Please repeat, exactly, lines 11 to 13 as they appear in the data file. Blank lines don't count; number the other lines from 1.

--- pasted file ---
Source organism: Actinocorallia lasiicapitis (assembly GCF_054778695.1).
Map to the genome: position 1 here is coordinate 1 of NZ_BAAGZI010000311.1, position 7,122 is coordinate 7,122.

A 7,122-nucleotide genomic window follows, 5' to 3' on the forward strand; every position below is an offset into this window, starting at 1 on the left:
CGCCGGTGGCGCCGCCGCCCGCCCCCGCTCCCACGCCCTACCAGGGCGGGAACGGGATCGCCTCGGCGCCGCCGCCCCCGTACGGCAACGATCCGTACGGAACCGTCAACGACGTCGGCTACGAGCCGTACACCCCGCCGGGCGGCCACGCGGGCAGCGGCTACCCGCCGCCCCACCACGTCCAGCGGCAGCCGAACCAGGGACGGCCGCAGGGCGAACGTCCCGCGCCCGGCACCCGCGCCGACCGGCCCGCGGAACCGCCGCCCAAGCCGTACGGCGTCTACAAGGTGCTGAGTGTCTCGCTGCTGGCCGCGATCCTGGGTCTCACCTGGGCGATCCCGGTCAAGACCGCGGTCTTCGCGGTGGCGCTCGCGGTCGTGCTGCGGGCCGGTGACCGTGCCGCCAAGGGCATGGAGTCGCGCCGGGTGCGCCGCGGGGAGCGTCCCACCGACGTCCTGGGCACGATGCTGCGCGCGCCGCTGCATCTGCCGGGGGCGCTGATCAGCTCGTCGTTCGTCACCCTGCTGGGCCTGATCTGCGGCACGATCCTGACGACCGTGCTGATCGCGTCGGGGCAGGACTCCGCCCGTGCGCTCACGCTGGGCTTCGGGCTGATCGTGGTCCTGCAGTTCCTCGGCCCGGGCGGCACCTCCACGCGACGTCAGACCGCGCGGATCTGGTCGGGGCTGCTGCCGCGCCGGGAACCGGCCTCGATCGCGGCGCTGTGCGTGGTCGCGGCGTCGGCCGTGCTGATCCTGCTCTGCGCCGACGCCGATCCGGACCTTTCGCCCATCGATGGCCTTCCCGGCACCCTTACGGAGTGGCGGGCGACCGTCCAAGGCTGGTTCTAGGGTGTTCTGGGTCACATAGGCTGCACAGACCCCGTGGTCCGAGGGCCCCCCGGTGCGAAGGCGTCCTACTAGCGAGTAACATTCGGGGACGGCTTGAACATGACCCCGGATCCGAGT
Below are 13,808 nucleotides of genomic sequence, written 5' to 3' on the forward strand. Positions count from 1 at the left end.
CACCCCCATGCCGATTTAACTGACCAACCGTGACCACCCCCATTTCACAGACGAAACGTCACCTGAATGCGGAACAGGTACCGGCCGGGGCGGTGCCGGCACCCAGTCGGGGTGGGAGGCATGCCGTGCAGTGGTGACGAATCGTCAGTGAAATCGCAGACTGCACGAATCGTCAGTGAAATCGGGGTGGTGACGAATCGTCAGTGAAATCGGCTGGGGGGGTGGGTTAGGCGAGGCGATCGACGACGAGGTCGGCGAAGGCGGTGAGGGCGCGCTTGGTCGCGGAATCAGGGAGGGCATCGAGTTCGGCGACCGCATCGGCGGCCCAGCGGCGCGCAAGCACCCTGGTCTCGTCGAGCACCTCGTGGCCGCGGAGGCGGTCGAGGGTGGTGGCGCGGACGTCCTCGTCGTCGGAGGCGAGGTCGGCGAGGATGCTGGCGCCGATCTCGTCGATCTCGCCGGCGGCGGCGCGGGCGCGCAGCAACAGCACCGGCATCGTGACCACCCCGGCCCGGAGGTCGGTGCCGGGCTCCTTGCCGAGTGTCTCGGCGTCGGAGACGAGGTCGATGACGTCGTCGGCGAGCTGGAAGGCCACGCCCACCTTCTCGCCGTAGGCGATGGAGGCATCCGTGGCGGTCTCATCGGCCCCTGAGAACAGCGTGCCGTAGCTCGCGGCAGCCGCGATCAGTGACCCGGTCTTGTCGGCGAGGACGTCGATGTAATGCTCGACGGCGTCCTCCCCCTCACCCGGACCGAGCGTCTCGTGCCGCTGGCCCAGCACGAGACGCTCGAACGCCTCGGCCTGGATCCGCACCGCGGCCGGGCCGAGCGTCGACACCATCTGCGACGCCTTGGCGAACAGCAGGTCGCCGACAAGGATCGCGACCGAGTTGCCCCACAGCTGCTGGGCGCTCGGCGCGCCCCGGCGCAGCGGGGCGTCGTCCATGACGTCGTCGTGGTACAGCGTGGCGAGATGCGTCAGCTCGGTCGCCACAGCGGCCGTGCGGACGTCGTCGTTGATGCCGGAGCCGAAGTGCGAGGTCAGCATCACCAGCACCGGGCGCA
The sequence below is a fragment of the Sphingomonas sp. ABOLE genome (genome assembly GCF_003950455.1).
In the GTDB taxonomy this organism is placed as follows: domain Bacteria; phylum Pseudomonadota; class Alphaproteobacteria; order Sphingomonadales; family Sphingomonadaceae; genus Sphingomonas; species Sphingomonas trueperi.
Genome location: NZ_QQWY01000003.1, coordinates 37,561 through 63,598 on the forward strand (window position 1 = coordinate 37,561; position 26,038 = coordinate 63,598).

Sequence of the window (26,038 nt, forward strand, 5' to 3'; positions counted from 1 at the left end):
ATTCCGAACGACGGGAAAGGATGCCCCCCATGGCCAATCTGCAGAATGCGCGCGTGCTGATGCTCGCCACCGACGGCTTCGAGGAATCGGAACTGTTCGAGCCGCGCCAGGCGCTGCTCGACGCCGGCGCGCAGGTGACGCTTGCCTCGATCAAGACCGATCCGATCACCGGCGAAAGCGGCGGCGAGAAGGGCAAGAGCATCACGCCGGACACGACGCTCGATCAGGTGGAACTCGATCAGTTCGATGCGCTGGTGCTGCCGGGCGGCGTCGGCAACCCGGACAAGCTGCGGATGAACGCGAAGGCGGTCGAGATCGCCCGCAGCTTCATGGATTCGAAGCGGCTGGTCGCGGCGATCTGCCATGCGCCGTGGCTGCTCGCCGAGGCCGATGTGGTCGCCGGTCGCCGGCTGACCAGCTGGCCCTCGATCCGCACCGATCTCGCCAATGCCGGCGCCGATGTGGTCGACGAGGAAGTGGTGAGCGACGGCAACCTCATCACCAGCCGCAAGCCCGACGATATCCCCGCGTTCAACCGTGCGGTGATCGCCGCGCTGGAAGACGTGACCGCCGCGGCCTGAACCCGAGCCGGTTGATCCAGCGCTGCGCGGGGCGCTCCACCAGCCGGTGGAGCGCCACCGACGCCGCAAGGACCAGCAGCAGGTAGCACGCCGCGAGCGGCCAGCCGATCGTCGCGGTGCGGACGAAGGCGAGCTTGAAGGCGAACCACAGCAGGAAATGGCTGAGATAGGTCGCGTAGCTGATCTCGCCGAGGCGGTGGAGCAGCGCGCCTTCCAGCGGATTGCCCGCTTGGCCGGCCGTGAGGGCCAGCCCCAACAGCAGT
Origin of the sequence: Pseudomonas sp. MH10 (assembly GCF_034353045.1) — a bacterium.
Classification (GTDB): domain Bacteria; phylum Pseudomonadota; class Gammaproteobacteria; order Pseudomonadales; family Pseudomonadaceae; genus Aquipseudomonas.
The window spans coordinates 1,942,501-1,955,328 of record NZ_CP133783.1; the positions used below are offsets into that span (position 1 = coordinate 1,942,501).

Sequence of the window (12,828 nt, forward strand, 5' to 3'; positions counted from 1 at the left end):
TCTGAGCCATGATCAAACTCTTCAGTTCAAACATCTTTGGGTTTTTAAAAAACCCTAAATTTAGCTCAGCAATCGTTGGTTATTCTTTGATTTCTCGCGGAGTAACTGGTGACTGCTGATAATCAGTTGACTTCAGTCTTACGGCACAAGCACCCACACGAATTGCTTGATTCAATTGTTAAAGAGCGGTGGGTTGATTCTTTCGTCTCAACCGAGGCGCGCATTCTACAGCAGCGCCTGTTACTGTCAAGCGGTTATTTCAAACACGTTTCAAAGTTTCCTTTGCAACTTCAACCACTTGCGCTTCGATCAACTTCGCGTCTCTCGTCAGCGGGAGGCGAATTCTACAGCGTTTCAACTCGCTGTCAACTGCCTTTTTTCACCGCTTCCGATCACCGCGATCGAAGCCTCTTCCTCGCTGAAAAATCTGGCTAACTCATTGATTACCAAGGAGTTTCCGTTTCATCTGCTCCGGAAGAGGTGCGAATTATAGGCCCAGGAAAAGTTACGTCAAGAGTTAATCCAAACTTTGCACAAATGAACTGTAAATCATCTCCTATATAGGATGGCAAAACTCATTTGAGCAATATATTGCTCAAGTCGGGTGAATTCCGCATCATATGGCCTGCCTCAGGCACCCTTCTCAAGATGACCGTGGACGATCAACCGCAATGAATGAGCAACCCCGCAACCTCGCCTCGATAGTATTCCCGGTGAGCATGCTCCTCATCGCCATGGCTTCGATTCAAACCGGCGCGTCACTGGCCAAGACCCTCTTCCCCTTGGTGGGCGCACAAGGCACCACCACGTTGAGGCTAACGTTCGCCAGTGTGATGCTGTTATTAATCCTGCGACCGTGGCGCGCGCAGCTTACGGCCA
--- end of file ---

ATTCCGAACGACGGGAAAGGATGCCCCCCATGGCCAATCTGCAGAATGCGCGCGTGCTGATGCTCGCCACCGACGGCTTCGAGGAATCGGAACTGTTCGAGCCGCGCCAGGCGCTGCTCGACGCCGGCGCGCAGGTGACGCTTGCCTCGATCAAGACCGATCCGATCACCGGCGAAAGCGGCGGCGAGAAGGGCAAGAGCATCACGCCGGACACGACGCTCGATCAGGTGGAACTCGATCAGTTCGATGCGCTGGTGCTGCCGGGCGGCGTCGGCAACCCGGACAAGCTGCGGATGAACGCGAAGGCGGTCGAGATCGCCCGCAGCTTCATGGATTCGAAGCGGCTGGTCGCGGCGATCTGCCATGCGCCGTGGCTGCTCGCCGAGGCCGATGTGGTCGCCGGTCGCCGGCTGACCAGCTGGCCCTCGATCCGCACCGATCTCGCCAATGCCGGCGCCGATGTGGTCGACGAGGAAGTGGTGAGCGACGGCAACCTCATCACCAGCCGCAAGCCCGACGATATCCCCGCGTTCAACCGTGCGGTGATCGCCGCGCTGGAAGACGTGACCGCCGCGGCCTGAACCCGAGCCGGTTGATCCAGCGCTGCGCGGGGCGCTCCACCAGCCGGTGGAGCGCCACCGACGCCGCAAGGACCAGCAGCAGGTAGCACGCCGCGAGCGGCCAGCCGATCGTCGCGGTGCGGACGAAGGCGAGCTTGAAGGCGAACCACAGCAGGAAATGGCTGAGATAGGTCGCGTAGCTGATCTCGCCGAGGCGGTGGAGCAGCGCGCCTTCCAGCGGATTGCCCGCTTGGCCGGCCGTGAGGGCCAGCCCCAACAGCAGT
Origin of the sequence: Pseudomonas sp. MH10 (assembly GCF_034353045.1) — a bacterium.
Classification (GTDB): domain Bacteria; phylum Pseudomonadota; class Gammaproteobacteria; order Pseudomonadales; family Pseudomonadaceae; genus Aquipseudomonas.